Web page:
Is it possible for scientists to genetically change a baby
embryo to how you would like it?
The technology as it stands today does not allow us to do this. In the
future, perhaps we can change eggs or sperm before fertilization, but now
embryos cannot be changed once fertilization has taken place.
Not yet ...but not too far into the future changing some of the genes in an
embryo will be possible...probably first for genetic diseases.
The technology to genetically alter humans has nearly reached that level. I
don't see any TECHNICAL reason that it would not be possible within the next
couple of years in a very specialized laboratory. This sort of
experimentation (human cloning, etc.) is banned in the United States. That
ban is not worldwide, and I will bet there is a mad scientist somewhere out
there working on it.
However, there are lots of ethical issues to consider. There are lots of
possible good uses for this sort of technology like eliminating genetic
diseases such as cystic fibrosis or certain types of diabetes. You could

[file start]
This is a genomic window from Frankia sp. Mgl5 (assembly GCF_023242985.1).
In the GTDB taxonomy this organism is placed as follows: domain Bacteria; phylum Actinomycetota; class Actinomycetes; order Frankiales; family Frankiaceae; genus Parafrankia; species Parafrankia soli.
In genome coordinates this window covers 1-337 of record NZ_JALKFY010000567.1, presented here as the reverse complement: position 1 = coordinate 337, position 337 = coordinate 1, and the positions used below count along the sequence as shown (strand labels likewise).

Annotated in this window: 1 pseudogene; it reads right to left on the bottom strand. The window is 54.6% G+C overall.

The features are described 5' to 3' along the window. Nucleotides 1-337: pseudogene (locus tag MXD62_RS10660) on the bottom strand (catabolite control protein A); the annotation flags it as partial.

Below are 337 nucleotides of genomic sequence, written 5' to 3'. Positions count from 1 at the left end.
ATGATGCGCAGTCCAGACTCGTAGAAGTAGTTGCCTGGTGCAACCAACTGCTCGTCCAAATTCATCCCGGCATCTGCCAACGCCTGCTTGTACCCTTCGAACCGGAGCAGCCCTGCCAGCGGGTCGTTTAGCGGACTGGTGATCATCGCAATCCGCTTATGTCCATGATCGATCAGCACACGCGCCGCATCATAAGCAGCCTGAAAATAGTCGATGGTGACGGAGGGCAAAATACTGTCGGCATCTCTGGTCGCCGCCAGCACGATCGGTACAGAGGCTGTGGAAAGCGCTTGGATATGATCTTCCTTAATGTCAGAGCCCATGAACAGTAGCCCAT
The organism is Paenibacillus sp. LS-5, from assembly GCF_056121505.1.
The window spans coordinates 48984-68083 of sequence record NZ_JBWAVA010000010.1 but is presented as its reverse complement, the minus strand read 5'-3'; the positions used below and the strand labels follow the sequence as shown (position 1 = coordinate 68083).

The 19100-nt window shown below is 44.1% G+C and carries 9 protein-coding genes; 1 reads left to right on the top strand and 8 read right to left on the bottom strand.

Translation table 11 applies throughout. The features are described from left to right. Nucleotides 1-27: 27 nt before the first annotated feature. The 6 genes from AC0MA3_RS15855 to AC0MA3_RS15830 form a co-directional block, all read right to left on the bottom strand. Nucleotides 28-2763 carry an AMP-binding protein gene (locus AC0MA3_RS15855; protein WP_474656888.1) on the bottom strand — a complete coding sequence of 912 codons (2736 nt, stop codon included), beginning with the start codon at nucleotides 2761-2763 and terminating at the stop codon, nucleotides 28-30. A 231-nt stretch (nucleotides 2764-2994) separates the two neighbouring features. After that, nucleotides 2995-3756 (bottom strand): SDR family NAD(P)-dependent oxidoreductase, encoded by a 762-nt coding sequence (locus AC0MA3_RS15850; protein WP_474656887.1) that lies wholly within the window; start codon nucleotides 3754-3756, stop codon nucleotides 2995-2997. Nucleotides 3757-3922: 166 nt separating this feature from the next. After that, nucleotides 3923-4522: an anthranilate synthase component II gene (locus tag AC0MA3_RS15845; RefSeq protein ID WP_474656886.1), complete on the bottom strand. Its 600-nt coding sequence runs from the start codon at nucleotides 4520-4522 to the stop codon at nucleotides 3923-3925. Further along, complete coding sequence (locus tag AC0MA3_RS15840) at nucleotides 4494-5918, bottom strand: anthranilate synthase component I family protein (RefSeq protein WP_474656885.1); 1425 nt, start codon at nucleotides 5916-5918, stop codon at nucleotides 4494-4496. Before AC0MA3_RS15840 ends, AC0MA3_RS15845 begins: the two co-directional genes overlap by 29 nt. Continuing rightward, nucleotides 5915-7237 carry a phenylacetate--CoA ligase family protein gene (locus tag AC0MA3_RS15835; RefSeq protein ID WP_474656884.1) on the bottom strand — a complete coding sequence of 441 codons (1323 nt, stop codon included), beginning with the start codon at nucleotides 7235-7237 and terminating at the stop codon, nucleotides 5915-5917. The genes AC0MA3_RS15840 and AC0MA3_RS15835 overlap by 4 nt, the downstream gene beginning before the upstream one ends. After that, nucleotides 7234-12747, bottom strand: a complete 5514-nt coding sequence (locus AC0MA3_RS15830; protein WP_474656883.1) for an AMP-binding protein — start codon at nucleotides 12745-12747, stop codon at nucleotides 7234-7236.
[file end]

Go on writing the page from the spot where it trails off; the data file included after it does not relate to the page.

potentially remove cancer susceptibilities or narcolepsy. But it gets sticky
when you realize that that would mean we'd also have the ability to change a
person's appearance (skin color). Even their behavior might be genetically
controlled. (What if there is a tendency-to-violence trait? Would changing
that make a person an obedient zombie?). And how could a parent say no to
adding a gene that might make their children more intelligent?
If you want to do some interesting science fiction reading on the
possibilities, check out Huxley's Brave New World or Orson Scott Card's
Ender's Game series (especially the 3rd book -- Xenocide).
Christine Ticknor, Ph.D.
Case Western Reserve University
Click here to return to the Molecular Biology Archives
Update: June 2012